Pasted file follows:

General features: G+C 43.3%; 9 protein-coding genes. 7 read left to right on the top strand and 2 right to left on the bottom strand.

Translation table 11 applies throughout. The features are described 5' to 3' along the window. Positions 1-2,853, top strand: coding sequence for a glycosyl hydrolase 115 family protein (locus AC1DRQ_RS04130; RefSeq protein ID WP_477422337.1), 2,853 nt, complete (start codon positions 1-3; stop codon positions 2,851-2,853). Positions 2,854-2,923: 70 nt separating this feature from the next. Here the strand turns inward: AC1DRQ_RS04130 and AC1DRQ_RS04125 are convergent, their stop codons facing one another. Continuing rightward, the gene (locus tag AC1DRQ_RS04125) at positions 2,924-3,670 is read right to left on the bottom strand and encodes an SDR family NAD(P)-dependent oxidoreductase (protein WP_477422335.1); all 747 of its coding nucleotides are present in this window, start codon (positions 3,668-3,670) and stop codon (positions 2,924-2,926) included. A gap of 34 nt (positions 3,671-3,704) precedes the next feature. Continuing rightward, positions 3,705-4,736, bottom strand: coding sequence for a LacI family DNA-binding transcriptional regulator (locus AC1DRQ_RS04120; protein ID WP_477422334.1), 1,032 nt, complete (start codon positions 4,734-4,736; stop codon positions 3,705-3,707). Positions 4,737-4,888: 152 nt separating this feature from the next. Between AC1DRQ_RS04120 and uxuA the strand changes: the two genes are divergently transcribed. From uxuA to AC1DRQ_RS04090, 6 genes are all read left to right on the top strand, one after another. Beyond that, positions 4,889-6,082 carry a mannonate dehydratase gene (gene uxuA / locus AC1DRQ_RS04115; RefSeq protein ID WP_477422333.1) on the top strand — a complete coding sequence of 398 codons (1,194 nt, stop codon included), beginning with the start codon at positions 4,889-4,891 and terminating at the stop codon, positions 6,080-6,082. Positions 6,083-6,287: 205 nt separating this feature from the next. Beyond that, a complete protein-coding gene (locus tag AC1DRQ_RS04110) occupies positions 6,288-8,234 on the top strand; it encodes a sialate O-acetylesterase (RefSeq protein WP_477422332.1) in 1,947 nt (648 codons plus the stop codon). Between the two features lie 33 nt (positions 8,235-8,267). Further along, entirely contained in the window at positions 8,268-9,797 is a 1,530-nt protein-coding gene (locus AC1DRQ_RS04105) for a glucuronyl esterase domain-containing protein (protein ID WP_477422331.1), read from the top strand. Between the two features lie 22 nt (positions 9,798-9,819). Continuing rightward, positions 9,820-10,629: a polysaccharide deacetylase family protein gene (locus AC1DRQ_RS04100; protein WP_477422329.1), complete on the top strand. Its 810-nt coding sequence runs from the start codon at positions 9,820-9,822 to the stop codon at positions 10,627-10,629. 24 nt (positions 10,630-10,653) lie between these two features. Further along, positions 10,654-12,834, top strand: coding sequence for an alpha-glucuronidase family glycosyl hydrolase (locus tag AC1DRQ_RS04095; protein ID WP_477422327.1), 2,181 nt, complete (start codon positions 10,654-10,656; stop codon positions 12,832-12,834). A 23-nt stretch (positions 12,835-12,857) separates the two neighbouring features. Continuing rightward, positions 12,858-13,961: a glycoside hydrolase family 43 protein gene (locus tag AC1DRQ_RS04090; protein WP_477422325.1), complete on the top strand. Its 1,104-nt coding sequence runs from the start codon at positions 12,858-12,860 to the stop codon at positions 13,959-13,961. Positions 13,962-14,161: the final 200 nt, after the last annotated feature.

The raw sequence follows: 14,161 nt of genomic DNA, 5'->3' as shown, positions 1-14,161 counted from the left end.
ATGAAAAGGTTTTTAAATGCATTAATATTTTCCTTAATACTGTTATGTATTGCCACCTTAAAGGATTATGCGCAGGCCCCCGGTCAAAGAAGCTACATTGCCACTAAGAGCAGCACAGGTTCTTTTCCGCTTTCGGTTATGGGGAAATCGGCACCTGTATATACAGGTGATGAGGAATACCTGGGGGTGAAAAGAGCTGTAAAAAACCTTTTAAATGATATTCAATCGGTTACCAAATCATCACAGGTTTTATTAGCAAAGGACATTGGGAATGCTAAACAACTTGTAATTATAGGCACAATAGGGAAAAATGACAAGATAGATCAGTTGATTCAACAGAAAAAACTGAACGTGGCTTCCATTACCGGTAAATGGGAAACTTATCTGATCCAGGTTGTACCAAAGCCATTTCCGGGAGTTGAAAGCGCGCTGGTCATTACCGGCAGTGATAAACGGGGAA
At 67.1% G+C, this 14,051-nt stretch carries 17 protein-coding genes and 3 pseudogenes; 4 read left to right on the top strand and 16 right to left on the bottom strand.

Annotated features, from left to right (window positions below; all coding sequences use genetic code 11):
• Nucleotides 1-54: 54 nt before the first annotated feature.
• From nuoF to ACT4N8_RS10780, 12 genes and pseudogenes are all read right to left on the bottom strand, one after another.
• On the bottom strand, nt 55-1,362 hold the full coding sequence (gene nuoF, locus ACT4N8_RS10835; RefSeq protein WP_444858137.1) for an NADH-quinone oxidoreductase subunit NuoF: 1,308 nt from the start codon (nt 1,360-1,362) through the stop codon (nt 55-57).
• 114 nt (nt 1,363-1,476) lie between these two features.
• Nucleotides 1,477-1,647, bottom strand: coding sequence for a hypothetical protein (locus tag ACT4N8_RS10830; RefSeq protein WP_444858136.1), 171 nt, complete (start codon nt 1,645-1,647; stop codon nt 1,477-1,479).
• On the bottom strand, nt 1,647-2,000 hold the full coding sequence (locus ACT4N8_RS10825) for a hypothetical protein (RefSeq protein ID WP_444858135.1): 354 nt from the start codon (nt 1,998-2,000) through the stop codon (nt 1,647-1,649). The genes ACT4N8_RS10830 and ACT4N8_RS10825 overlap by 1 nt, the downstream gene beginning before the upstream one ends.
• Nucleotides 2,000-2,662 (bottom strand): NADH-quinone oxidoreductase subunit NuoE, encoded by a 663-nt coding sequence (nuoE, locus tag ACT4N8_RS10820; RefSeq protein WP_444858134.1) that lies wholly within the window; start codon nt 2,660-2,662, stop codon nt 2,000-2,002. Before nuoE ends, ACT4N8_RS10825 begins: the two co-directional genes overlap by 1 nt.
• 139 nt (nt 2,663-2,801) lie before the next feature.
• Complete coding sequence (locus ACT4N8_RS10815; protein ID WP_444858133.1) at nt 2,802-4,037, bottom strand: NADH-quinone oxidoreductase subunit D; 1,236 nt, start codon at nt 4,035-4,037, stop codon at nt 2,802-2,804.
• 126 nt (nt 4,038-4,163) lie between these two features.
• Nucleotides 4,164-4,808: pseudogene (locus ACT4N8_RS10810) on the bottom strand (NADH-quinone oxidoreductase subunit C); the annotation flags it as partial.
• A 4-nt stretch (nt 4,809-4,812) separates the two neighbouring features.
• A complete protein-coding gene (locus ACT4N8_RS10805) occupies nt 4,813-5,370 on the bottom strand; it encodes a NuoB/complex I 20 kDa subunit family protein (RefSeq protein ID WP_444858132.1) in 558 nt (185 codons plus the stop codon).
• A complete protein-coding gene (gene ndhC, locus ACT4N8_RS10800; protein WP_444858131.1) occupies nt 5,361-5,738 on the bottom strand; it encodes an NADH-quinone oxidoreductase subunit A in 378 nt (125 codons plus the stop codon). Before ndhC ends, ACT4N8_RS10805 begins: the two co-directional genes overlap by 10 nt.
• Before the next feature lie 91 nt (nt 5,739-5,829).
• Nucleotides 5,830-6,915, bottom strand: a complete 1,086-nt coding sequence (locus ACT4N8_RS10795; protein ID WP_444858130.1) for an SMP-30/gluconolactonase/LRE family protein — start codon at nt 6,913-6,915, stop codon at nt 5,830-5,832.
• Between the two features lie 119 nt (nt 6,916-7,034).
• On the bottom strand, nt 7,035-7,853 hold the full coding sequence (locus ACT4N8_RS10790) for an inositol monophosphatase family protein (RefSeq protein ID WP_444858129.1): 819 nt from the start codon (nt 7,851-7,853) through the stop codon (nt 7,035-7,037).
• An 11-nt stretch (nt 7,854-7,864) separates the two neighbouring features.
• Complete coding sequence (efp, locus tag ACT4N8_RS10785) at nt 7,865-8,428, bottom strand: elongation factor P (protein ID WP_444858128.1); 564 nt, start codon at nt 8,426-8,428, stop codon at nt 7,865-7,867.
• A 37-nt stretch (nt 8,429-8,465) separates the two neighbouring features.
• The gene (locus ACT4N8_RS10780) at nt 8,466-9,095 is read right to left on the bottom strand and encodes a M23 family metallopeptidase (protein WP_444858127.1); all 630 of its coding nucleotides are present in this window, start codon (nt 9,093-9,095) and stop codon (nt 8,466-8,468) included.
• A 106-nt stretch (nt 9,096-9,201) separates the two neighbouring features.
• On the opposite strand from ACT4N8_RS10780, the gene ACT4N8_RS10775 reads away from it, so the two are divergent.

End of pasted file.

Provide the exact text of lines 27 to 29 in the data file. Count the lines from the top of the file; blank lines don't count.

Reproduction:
• A 37-nt stretch (nt 8,429-8,465) separates the two neighbouring features.
• The gene (locus ACT4N8_RS10780) at nt 8,466-9,095 is read right to left on the bottom strand and encodes a M23 family metallopeptidase (protein WP_444858127.1); all 630 of its coding nucleotides are present in this window, start codon (nt 9,093-9,095) and stop codon (nt 8,466-8,468) included.
• A 106-nt stretch (nt 9,096-9,201) separates the two neighbouring features.